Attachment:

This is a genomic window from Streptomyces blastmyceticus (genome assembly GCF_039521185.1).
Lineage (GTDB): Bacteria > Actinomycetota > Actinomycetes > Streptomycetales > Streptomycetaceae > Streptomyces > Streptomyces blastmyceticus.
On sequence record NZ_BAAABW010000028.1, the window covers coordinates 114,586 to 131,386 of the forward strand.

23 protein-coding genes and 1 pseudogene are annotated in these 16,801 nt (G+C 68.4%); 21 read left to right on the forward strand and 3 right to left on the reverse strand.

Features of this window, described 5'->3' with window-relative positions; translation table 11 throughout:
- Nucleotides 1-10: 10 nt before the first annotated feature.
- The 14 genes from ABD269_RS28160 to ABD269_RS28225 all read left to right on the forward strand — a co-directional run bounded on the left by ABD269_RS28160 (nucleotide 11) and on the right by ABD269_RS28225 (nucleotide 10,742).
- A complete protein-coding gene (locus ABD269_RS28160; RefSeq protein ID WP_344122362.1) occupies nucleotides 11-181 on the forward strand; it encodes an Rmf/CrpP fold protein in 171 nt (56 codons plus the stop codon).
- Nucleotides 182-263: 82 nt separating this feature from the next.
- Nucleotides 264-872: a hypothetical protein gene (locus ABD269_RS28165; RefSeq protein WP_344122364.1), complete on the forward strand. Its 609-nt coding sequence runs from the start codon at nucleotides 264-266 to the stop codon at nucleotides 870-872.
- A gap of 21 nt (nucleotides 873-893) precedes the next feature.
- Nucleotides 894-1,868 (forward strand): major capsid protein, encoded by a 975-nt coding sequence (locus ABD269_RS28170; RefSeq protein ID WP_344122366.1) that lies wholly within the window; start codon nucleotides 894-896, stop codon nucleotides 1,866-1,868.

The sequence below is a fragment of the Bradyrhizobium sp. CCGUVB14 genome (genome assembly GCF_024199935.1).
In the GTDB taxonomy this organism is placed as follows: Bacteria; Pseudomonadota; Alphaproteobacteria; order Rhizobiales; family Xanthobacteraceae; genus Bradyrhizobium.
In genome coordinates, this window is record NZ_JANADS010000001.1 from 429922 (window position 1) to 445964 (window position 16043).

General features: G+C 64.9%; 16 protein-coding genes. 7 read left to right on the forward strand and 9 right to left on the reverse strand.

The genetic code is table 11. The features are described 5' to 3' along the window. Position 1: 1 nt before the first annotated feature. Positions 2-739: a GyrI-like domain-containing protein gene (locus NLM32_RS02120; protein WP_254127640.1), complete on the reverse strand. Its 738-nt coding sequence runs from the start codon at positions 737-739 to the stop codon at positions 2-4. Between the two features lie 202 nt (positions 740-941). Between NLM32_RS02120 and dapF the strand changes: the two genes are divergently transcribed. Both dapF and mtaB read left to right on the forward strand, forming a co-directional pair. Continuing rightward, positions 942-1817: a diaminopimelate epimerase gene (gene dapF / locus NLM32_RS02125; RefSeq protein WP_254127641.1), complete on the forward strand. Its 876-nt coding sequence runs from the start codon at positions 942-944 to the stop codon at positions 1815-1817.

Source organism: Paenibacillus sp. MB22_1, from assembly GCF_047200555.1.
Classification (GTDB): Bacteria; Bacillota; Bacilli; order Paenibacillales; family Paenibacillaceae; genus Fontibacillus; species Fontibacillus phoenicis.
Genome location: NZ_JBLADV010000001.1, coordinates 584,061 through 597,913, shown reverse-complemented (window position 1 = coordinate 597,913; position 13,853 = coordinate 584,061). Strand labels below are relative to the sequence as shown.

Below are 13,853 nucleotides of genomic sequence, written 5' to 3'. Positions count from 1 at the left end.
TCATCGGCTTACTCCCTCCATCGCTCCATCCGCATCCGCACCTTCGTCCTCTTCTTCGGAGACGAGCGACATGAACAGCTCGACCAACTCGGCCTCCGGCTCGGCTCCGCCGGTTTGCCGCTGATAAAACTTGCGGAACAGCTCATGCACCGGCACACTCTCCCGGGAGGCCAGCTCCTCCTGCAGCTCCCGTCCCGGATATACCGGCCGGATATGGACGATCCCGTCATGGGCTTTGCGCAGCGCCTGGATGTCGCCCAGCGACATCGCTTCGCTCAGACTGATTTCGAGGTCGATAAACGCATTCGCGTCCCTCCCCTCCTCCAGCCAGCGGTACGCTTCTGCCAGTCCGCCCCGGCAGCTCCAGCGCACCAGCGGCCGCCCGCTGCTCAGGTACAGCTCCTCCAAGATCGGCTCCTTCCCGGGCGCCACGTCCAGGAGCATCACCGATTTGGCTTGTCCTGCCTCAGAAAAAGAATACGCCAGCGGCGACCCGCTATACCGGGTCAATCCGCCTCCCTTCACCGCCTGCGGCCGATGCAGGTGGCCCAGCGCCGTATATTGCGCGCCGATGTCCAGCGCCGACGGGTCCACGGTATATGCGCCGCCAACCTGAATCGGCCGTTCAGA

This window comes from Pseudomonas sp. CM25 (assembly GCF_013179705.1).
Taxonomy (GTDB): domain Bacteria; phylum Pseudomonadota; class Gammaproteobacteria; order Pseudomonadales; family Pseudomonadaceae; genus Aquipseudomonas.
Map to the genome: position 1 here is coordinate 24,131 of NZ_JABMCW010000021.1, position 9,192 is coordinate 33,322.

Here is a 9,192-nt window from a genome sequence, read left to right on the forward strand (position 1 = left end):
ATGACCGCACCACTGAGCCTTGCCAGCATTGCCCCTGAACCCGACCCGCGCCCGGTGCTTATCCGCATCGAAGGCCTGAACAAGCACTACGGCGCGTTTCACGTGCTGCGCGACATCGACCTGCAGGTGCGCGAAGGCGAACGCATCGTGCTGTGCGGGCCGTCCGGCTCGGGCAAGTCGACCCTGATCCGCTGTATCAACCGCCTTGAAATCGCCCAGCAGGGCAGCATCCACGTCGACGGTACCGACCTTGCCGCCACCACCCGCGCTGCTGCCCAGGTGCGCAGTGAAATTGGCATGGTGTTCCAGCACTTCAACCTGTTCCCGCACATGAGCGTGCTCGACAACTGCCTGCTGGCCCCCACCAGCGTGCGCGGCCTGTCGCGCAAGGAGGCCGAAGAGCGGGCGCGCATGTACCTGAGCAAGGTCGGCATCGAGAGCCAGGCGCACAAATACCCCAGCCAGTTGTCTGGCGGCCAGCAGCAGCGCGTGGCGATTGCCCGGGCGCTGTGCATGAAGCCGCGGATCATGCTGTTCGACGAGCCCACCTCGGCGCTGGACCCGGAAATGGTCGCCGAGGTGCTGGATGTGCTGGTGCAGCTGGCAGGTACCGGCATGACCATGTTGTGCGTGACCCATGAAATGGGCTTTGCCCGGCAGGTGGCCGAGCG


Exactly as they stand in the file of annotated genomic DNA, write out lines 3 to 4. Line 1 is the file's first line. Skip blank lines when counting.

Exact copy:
On sequence record NZ_BAAABW010000028.1, the window covers coordinates 114,586 to 131,386 of the forward strand.

23 protein-coding genes and 1 pseudogene are annotated in these 16,801 nt (G+C 68.4%); 21 read left to right on the forward strand and 3 right to left on the reverse strand.